For my junior winter, I did an internship in clinical research! With COVID affecting so much of my college experience, this practical, in-person work internship was very important for me to not only hone my employable skills but also see what having a 8am - 5pm job looks like and how it could fit into my future.
What a wonderful (and complicated) question! Applying early decision (ED) is something that a lot of high school seniors worry about since it is such a big commitment that you have to prepare for earlier than normal in the college admissions process.
I will note that I did not apply ED, although I did do an earlier process with Questbridge. However, many of my friends at Dartmouth did ED here and I had read a lot about doing early decision as well. From what I remember, there were some people I knew viewed ED-ing as a sort of short cut or game of chance: you can apply early to get the college application process out of the way, or you can apply early in the hopes of having better chances through the smaller pool of applicants.
While certainly practical, those two reasons do not truly get at the heart of what ED is supposed to be. For students applying to college, early decision is meant to give them the chance to demonstrate their interest in one "dream" school that they know they would be 100% happy attending if admitted. If this personal goal or wish isn't present, it is quite likely that the application itself is not as captivating as others.
Therefore, I encourage you to do some research and follow your heart! You should apply ED if, after all the time spent online or talking with others, you have come to the conclusion that Dartmouth is the place you want to be for the next four years of your life—nothing more (or less) complicated than that. I completely empathize that this level of commitment to a school that you may have never even visited can be daunting, so some questions that can help you decide whether or not to ED are:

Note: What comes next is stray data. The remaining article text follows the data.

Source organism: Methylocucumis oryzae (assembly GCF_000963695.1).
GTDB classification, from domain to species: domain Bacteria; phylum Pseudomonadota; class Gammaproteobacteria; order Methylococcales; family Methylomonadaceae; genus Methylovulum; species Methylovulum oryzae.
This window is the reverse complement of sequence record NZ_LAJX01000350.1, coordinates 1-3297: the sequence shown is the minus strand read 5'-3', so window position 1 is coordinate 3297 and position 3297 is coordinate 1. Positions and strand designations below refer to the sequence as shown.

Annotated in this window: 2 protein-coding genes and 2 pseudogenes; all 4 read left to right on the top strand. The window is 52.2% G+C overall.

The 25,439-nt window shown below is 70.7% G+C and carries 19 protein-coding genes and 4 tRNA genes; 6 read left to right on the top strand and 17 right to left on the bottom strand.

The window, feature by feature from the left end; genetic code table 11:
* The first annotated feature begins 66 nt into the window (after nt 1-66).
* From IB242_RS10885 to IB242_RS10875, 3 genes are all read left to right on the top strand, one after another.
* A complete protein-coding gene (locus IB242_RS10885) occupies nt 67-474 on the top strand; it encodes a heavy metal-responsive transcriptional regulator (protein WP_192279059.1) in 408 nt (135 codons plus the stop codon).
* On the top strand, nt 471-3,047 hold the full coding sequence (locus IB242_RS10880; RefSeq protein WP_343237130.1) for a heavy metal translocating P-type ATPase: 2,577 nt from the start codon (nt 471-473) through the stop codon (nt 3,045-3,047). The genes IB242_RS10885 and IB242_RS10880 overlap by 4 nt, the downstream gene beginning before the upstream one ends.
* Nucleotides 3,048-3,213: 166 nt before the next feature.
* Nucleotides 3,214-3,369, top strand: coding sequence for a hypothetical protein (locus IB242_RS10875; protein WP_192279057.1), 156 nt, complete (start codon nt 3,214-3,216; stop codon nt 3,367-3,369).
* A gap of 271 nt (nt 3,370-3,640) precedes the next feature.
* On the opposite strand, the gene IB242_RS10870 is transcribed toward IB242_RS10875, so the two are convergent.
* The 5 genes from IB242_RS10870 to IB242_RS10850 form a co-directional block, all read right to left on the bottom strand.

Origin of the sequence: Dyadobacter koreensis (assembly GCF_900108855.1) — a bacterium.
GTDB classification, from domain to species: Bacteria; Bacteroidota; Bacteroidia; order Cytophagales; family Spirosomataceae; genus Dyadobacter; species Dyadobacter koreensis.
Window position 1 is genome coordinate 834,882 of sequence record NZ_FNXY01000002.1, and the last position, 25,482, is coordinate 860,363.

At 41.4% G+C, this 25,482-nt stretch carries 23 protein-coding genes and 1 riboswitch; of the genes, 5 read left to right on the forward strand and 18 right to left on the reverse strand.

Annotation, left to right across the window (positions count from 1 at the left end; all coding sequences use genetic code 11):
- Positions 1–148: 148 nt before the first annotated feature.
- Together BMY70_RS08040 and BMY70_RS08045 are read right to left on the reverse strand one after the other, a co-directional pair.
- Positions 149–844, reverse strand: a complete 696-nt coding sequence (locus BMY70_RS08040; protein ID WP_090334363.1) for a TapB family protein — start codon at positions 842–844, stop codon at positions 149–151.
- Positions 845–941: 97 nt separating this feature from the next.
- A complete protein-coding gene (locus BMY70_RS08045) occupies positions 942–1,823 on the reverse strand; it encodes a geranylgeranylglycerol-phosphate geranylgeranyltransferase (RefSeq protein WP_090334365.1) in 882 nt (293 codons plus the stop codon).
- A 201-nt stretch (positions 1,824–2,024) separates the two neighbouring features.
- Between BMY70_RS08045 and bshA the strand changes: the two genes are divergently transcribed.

1. Do I want to spend my college years in a rural place like the Upper Valley? Do I want to be so close / so far away from home?
2. What would my financial aid look like if I went to Dartmouth? Is this something that I am comfortable with?
3. What do I hope to get out of my college experience personally, academically, and professionally? What do I need to be able to accomplish these goals?
4. How do I feel about small campuses vs. large ones? Rural ones vs. city ones? Liberal arts schools vs. pre-professional ones?
5. What other opportunities (study abroad, internships, industry connections, etc.) do I hope to find at college? Is Dartmouth the ideal place to get them?
Hopefully by answering these questions, doing some research on your own, and talking to Dartmouth students and students at other universities, you can begin to learn about what type of school you'd enjoy going to. At the end of the day, if you find yourself gravitating towards Dartmouth, then it may be worth your while to ED! But if you are still on-the-fence and could see yourself being happy at many institutions, there is also no rush. I myself applied to Dartmouth January 1st like the majority of students and enjoyed the range of choices I had come March my senior year of high school.
College application season is very stressful for many people and can bring about a lot of doubts and reservations about which move is the "right" one. While the system is by no means perfect or understandable to outsiders like you or me, I do believe that everyone can grow in any place that they end up; treat this process as one of self-discovery and a culmination of all your hard work in high school and prior. Through your earnesty, dedication, and genuineness, I am sure that you will find the perfect place.
Why should you come to Dartmouth? While this question is one that I always anticipate being asked, my answer always changes—from our community, location, and resources there are so many reasons to want to call Dartmouth your home.